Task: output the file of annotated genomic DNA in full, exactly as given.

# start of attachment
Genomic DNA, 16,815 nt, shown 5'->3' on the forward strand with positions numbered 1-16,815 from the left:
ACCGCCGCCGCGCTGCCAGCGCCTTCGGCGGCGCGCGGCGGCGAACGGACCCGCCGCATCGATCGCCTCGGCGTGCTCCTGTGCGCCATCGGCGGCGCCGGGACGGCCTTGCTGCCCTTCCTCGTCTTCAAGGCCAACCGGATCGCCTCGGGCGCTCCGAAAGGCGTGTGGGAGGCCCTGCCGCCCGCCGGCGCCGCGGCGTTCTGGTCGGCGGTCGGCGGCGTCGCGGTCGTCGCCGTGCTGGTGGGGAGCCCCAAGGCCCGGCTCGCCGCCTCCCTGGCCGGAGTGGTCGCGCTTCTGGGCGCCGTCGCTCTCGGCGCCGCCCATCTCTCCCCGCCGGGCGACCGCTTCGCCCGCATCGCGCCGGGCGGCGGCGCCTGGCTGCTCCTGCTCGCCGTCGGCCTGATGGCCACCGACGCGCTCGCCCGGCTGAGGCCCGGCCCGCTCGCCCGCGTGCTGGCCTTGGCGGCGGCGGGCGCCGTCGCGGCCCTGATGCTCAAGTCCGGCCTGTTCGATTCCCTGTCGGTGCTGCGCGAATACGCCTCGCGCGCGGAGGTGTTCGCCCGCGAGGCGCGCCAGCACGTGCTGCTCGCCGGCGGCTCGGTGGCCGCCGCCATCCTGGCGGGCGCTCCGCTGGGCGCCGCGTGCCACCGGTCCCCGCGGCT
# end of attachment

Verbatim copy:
Genomic DNA, 16,815 nt, shown 5'->3' on the forward strand with positions numbered 1-16,815 from the left:
ACCGCCGCCGCGCTGCCAGCGCCTTCGGCGGCGCGCGGCGGCGAACGGACCCGCCGCATCGATCGCCTCGGCGTGCTCCTGTGCGCCATCGGCGGCGCCGGGACGGCCTTGCTGCCCTTCCTCGTCTTCAAGGCCAACCGGATCGCCTCGGGCGCTCCGAAAGGCGTGTGGGAGGCCCTGCCGCCCGCCGGCGCCGCGGCGTTCTGGTCGGCGGTCGGCGGCGTCGCGGTCGTCGCCGTGCTGGTGGGGAGCCCCAAGGCCCGGCTCGCCGCCTCCCTGGCCGGAGTGGTCGCGCTTCTGGGCGCCGTCGCTCTCGGCGCCGCCCATCTCTCCCCGCCGGGCGACCGCTTCGCCCGCATCGCGCCGGGCGGCGGCGCCTGGCTGCTCCTGCTCGCCGTCGGCCTGATGGCCACCGACGCGCTCGCCCGGCTGAGGCCCGGCCCGCTCGCCCGCGTGCTGGCCTTGGCGGCGGCGGGCGCCGTCGCGGCCCTGATGCTCAAGTCCGGCCTGTTCGATTCCCTGTCGGTGCTGCGCGAATACGCCTCGCGCGCGGAGGTGTTCGCCCGCGAGGCGCGCCAGCACGTGCTGCTCGCCGGCGGCTCGGTGGCCGCCGCCATCCTGGCGGGCGCTCCGCTGGGCGCCGCGTGCCACCGGTCCCCGCGGCT